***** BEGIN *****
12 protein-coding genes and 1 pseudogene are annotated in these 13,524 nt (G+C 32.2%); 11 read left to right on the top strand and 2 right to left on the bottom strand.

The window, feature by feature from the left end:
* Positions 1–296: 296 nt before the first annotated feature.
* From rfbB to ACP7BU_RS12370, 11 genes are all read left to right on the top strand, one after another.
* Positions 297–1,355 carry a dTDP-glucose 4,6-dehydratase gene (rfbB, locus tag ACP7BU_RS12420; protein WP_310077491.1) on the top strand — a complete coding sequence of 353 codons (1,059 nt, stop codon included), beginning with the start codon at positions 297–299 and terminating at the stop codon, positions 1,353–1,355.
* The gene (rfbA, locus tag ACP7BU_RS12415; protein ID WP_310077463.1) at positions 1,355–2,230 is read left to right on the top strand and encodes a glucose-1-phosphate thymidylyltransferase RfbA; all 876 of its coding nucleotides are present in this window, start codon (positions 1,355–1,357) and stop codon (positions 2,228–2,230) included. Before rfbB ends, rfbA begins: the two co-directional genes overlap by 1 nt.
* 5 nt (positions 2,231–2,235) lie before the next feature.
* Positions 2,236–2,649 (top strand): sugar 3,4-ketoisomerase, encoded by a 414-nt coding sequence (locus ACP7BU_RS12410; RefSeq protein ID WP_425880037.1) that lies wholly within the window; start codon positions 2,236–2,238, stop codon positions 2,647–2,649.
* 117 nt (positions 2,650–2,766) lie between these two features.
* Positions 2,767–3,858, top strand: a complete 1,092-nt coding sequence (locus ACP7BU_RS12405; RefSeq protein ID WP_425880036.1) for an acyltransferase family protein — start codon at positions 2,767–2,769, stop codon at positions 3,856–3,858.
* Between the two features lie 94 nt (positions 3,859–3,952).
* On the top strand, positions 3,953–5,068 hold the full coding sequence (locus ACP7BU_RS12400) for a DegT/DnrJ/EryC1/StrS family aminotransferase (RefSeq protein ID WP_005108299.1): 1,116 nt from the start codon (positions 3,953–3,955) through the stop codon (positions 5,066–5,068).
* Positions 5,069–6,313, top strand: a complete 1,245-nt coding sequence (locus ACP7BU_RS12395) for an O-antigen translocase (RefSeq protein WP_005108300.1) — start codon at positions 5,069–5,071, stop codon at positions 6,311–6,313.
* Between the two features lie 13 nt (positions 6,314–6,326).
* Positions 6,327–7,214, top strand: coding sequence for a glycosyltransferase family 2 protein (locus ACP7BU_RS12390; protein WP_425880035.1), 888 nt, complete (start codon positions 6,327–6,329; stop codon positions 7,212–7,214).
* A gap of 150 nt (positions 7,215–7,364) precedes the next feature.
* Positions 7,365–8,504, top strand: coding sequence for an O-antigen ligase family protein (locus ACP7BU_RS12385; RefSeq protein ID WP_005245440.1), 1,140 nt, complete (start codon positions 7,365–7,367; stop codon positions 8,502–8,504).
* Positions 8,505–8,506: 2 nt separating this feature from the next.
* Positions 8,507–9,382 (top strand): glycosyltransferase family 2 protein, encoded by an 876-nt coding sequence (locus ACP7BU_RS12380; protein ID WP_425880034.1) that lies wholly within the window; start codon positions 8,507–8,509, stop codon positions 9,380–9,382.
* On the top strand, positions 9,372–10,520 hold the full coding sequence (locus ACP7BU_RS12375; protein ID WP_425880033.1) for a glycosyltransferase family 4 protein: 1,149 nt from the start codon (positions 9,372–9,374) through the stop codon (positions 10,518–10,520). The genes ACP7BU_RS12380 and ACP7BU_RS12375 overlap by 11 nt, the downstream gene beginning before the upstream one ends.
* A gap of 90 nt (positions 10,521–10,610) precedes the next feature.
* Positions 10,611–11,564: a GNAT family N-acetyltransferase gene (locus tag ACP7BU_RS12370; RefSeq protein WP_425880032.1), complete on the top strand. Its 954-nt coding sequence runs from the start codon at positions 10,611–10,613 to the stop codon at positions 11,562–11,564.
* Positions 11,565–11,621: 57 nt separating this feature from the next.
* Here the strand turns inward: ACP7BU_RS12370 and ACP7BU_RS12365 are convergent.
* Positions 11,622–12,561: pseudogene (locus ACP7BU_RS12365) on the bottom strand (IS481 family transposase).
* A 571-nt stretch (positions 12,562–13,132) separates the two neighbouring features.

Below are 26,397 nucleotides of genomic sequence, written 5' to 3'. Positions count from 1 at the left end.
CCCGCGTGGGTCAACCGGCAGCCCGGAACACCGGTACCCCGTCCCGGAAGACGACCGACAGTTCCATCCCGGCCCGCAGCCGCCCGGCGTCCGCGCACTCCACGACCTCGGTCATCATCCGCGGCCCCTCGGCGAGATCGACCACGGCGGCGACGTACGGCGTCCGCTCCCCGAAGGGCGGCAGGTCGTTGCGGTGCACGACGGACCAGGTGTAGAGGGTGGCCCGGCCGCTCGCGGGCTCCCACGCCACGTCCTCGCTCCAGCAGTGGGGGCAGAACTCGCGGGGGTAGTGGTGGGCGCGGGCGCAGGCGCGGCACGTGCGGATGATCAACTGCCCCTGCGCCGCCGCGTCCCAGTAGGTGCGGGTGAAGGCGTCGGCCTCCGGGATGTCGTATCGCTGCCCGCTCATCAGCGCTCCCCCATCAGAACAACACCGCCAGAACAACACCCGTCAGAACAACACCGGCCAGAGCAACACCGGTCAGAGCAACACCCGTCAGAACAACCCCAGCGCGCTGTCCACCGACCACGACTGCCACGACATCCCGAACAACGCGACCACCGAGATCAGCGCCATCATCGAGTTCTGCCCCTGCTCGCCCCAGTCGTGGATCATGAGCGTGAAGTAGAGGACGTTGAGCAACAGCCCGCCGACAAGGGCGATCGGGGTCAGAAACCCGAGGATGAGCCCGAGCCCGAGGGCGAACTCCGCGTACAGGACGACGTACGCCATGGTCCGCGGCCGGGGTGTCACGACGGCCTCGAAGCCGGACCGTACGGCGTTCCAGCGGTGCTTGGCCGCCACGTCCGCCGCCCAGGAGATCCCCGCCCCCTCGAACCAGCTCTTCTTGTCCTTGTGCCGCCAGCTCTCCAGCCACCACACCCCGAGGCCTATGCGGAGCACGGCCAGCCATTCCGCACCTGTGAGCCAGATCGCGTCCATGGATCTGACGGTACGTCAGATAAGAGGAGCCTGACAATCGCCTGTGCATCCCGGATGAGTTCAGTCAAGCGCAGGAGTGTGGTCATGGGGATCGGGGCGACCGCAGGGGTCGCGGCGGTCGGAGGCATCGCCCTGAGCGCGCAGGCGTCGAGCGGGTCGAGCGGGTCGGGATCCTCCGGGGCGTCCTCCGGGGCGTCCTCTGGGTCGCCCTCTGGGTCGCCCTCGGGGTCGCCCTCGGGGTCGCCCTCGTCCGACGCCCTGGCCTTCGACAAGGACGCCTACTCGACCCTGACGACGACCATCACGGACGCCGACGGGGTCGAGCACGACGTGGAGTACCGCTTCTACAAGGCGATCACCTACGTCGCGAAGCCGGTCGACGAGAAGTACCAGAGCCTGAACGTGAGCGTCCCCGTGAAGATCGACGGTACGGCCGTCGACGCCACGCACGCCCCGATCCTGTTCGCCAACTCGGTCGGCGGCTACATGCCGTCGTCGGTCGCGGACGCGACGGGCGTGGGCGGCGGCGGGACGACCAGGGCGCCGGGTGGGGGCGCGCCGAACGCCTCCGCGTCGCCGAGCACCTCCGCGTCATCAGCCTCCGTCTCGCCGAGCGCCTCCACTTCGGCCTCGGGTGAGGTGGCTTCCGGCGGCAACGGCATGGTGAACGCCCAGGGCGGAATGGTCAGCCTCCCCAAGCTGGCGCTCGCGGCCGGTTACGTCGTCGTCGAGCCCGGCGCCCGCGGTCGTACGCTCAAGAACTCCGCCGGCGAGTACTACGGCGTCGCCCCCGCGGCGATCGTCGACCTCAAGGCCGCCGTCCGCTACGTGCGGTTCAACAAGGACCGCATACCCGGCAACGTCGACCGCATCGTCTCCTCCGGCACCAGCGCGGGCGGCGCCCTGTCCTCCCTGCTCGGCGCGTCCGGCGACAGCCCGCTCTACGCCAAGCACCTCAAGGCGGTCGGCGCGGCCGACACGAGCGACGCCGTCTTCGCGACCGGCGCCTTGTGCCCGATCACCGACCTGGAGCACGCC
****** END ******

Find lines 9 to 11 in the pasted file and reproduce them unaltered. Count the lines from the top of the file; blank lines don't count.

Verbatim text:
* 117 nt (positions 2,650–2,766) lie between these two features.
* Positions 2,767–3,858, top strand: a complete 1,092-nt coding sequence (locus ACP7BU_RS12405; RefSeq protein ID WP_425880036.1) for an acyltransferase family protein — start codon at positions 2,767–2,769, stop codon at positions 3,856–3,858.
* Between the two features lie 94 nt (positions 3,859–3,952).